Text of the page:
When the International Ski Federation — or FIS, the governing body of all things skiing — officially banned ski waxes with fluorocarbons last season, Peter Arlein kept getting the same questions from race techs and ski shops: What do we do with all this forever-chemical wax?
“Shops were saying, ‘Well I guess we’ll just put it on our rental fleet or maybe heavily discount it and get it out of here. It’s too expensive to just throw away,’” said Arlein, who founded the eco-friendly mountainFLOW ski wax company in Carbondale in 2016. “I’m like, ‘We’re missing the point here. There has to be something we can do.’”
This story first appeared in The Outsider, the premium outdoor newsletter by Jason Blevins.
In it, he covers the industry from the inside out, plus the fun side of being outdoors in our beautiful state.
Arlein always wanted to provide a system for skiers, teams and shops to dispose of waxes with PFAS — or per-and-polyfluoroalkyl substances — the toxic chemicals that move from skis to water supplies to bodies, where the carcinogens accumulate and “may pose a health risk in extremely small quantities,” according to the Environmental Protection Agency’s 2022 ban on fluorocarbon ski waxes. (Colorado lawmakers this year passed a law banning the sale or production of consumer items with PFAS.)
But he’s been busy running mountainFLOW, which produces his wildly popular plant-based, biodegradable eco-waxes. So outdoor industry students at Colorado Mesa University in Grand Junction, outdoor MBA students at Western Colorado University in Gunnison and Colorado Mountain College students in Leadville stepped in with a plan.
Those students — part of the Wright Collegiate Challenge — built a pilot program that collects forever-chemical ski waxes at shops in Denver, Golden and Salida. Skiers also can simply ship their stash of bad wax to Arlein’s shop in exchange for discounts on mountainFLOW eco-wax. (Arlein is waiting for guidance from the EPA on how best to destroy PFAs.)
“This was something we always wanted to do but it’s not a revenue driver. We are losing money on this, so it’s been hard to find the time to build, but it’s perfect for the Wright challenge and the college students have really run with it,” Arlein said.
Chuck Sullivan created the Wright Collegiate Challenge in 2019, connecting college kids with rural, outdoor-focused businesses to help address challenges and opportunities. The Wright — a nonprofit that connects entrepreneurs in rural communities to create networks that support innovation — worked with the Colorado Outdoor Recreation Industry Office to enlist students in supporting rural outdoor businesses in the state.
“It’s really about developing career preparedness skills,” said Sullivan, who plans to expand the program into other rural schools in Western communities embracing outdoor recreation as a growing economic engine. “Communication, leadership and innovative thinking and being empowered to use those skills.”
This year, teams of students from the three schools also worked to help Grand Junction’s Mountain Racing Products — or MRP, which makes high-end mountain bike shocks and components — create more sustainable packaging. Another team worked with the San Luis Valley Great Outdoors group to refine a plan that will convert old rail lines into recreational trails.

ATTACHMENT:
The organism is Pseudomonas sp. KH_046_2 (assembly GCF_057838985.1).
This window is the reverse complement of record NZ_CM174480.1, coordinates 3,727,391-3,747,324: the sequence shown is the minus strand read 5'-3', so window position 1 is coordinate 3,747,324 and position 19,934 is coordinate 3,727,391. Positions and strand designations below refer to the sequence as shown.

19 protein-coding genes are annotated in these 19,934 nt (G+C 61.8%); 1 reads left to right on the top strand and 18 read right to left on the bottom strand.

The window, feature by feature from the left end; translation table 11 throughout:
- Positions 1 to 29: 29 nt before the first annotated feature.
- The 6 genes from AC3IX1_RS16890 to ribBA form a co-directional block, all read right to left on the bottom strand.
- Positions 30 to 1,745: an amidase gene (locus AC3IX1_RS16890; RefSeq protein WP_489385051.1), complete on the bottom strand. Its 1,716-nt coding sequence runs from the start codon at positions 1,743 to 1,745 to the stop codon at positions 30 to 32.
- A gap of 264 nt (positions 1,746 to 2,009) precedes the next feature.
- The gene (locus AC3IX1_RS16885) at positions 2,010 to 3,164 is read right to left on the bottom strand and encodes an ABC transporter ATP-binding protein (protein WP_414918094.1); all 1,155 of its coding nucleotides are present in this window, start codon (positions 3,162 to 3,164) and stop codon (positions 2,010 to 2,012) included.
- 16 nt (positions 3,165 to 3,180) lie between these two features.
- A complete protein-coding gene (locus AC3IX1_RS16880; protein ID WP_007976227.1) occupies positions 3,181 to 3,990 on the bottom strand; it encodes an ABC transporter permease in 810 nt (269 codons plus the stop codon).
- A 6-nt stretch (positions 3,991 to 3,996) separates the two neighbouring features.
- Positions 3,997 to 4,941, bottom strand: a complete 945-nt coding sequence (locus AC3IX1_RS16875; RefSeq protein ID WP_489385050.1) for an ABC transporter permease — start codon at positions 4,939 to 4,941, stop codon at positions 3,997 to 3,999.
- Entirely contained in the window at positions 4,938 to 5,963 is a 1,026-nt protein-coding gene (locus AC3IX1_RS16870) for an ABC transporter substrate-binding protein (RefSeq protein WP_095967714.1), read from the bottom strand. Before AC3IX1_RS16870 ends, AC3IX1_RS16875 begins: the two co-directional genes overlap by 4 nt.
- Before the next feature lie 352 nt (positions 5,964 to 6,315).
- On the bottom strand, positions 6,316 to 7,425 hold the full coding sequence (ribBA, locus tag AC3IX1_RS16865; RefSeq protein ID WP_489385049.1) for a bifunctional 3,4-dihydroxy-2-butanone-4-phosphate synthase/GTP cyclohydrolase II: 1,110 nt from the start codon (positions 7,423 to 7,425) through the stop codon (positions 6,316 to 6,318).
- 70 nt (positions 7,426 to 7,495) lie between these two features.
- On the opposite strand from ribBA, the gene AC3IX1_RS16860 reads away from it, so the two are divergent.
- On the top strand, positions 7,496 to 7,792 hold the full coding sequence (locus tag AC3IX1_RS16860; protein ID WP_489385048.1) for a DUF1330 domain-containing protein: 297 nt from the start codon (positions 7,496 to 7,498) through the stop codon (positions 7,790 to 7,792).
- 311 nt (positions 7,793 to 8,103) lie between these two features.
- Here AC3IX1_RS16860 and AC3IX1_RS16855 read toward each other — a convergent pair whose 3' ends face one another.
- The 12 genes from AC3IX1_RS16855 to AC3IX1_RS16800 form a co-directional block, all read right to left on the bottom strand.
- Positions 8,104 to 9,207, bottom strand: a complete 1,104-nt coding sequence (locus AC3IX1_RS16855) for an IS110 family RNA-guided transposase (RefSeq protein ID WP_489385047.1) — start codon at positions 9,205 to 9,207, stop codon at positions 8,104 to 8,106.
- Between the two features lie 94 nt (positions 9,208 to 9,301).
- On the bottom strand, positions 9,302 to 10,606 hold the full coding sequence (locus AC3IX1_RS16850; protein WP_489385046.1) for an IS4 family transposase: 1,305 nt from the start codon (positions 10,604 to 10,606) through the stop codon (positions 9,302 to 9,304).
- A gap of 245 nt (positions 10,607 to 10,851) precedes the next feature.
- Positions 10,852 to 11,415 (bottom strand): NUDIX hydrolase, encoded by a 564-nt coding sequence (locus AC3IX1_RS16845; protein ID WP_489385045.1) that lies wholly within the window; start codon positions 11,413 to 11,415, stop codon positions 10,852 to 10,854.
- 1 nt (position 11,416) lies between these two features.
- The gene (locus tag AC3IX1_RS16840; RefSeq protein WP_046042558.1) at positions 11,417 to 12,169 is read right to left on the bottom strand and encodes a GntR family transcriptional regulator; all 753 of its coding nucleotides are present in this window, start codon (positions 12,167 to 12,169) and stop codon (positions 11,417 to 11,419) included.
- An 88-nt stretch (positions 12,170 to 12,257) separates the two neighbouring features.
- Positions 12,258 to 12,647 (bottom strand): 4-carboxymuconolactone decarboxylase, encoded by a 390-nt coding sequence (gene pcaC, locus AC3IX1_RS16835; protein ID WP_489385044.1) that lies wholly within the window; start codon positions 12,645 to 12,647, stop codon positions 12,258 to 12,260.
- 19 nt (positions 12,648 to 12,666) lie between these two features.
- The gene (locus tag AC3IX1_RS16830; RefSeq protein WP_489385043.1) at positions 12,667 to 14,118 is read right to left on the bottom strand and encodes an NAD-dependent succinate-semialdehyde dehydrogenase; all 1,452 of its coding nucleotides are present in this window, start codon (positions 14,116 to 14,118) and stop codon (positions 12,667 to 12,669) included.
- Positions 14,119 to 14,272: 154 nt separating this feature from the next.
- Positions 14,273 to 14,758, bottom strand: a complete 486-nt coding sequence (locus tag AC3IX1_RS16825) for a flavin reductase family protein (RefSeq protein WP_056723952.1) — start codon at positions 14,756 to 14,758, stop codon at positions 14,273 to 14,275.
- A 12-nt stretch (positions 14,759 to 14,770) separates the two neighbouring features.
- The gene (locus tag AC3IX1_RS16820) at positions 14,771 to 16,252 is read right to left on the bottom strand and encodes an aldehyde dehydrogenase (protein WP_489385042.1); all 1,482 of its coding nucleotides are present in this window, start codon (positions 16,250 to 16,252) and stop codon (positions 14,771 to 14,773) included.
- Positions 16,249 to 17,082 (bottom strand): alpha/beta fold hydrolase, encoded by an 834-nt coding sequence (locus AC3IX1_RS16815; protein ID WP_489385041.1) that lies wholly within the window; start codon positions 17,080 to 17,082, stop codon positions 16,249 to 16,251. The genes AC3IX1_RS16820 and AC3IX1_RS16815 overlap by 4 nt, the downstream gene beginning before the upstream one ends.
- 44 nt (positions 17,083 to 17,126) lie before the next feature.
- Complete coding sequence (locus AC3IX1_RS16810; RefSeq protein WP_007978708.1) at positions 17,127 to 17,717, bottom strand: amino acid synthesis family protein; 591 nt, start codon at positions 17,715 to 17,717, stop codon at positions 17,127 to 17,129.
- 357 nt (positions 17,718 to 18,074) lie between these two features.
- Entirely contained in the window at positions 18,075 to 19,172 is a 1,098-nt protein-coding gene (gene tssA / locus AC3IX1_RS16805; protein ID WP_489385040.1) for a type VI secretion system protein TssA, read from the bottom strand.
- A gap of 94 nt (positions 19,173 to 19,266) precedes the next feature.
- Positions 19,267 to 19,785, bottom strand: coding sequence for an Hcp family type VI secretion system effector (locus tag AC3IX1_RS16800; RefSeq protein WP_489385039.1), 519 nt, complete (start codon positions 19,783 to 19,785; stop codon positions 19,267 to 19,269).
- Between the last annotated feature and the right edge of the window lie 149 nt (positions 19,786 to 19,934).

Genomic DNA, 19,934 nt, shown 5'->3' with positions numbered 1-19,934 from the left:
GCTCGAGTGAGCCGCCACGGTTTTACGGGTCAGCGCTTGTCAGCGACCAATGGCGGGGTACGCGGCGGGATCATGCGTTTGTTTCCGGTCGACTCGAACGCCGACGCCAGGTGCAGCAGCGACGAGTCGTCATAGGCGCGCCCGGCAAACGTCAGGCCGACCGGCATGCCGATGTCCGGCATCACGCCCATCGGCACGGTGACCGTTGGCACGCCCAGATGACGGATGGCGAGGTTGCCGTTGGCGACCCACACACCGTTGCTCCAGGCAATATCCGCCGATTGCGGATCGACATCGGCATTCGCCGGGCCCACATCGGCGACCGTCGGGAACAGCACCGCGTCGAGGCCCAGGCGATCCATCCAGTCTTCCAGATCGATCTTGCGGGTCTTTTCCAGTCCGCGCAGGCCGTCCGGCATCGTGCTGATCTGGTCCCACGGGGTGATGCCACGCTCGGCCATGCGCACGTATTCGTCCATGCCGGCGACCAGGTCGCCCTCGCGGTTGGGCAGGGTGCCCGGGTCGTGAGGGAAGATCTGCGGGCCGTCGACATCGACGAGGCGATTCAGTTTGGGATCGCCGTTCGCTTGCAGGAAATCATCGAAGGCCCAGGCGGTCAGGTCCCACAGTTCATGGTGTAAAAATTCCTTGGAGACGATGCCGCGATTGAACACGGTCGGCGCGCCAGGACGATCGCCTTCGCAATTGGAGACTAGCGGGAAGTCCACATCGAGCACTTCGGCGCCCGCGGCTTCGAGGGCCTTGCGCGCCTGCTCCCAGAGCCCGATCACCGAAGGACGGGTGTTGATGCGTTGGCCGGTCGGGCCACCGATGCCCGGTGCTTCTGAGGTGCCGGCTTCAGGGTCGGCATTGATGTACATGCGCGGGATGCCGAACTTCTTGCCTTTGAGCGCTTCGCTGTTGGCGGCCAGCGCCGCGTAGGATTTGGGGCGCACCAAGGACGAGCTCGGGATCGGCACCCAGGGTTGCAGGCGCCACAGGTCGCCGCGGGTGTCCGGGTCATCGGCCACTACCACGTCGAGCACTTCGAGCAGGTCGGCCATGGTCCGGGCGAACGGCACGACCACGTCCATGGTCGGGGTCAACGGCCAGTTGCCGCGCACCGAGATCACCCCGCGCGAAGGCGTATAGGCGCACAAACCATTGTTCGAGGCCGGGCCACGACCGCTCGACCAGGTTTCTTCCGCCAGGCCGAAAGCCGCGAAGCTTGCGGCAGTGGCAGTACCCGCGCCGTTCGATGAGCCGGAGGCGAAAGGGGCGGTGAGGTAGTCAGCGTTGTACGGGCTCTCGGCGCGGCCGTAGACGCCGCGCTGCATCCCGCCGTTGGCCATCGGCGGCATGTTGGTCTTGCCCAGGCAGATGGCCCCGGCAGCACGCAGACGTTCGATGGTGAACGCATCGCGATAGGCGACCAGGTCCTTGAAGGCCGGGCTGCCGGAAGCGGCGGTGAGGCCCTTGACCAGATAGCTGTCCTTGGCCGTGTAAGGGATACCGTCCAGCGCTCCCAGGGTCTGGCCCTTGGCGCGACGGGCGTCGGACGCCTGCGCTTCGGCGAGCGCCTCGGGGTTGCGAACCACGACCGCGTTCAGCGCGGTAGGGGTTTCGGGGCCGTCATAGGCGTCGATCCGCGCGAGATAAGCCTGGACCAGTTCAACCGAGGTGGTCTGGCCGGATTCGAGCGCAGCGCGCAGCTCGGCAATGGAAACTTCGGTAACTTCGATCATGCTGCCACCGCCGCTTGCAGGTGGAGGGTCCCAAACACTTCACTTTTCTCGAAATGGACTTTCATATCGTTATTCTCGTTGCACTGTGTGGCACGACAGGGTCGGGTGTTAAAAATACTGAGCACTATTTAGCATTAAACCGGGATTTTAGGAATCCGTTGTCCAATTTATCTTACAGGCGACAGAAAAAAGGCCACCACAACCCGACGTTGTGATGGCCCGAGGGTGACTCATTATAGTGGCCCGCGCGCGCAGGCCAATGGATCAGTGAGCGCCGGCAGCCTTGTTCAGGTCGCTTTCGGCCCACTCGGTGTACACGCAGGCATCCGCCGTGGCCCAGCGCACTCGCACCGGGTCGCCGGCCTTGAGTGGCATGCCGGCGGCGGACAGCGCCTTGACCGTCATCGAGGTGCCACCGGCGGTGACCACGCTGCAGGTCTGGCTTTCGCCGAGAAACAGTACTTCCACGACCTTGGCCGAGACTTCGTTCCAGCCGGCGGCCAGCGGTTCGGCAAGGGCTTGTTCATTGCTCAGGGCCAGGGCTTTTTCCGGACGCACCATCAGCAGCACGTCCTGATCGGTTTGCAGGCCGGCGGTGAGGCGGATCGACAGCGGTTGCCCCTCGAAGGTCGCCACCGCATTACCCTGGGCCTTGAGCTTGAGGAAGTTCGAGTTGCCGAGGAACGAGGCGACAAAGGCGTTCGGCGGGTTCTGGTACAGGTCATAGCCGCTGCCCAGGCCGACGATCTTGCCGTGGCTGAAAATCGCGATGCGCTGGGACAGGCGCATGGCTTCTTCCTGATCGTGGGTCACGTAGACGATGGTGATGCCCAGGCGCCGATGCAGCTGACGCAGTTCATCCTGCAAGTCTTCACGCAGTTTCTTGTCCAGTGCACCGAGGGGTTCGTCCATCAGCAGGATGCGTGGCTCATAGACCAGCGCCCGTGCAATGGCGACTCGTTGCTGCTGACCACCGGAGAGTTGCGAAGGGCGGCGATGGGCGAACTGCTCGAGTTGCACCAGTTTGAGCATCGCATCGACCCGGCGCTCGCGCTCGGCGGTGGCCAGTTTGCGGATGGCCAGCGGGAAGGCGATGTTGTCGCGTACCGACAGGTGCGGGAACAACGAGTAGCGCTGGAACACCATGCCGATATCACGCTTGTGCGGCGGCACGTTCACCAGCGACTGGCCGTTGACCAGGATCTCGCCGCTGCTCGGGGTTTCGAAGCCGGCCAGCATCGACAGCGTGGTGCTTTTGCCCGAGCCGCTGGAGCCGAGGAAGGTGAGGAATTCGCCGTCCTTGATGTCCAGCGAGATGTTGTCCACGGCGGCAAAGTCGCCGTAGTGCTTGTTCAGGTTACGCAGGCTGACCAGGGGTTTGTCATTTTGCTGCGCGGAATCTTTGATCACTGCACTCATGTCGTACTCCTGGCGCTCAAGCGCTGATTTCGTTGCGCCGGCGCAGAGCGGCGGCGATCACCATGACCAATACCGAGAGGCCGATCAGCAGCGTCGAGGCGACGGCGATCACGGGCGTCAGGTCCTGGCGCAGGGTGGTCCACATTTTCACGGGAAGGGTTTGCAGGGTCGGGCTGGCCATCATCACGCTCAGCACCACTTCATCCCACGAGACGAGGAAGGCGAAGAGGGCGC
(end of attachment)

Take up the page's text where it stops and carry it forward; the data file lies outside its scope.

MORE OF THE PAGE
Last year the Wright college students helped the San Luis Valley group develop a marketing plan for its Sangre de Cristo Dark Sky Reserve. This year they honed a Rails to Trails-type business plan that could use dormant railroad right-of-ways as recreational connections between communities and trail networks. Students from different schools worked together on the plans, collaborating across campuses.
“It’s really amazing what these students have brought to the table each year, changing our perspective and giving us vision,” said Mick Daniel, the executive director of the San Luis Valley Great Outdoors nonprofit. “We don’t often have the capacity to explore every idea as in-depth as needed. This year was complicated and required a dive into private and public funding as well as railroad law. It’s a slow process that could take years but they put together the foundation of the work.”
The Colorado Outdoor Recreation Industry Office counts the Wright Collegiate Challenge as a critical tool in its work to develop a stronger workforce to grow the outdoor economy.
The office has helped judge the challenge since its inception. Samantha Albert, the deputy director of the recreation office, said she marveled at the groups pressing the students for big ideas and innovations.
“It really speaks to the Colorado culture that we have businesses and nonprofits and outdoor organizations that are willing to put so much trust in students to take on high-priority projects and really expect to get a really strong result,” Albert said. “This is helping build the next generation of strong, passionate leaders in the outdoor industry. It’s absolutely legitimizing the industry and it’s professionalizing the industry in a way that maybe people didn’t expect.”
Check out mountainFLOW’s Fluoro Wax Take-Back Program here and get those forever chemicals out of your basement in exchange for discounts and swag from mountainFLOW.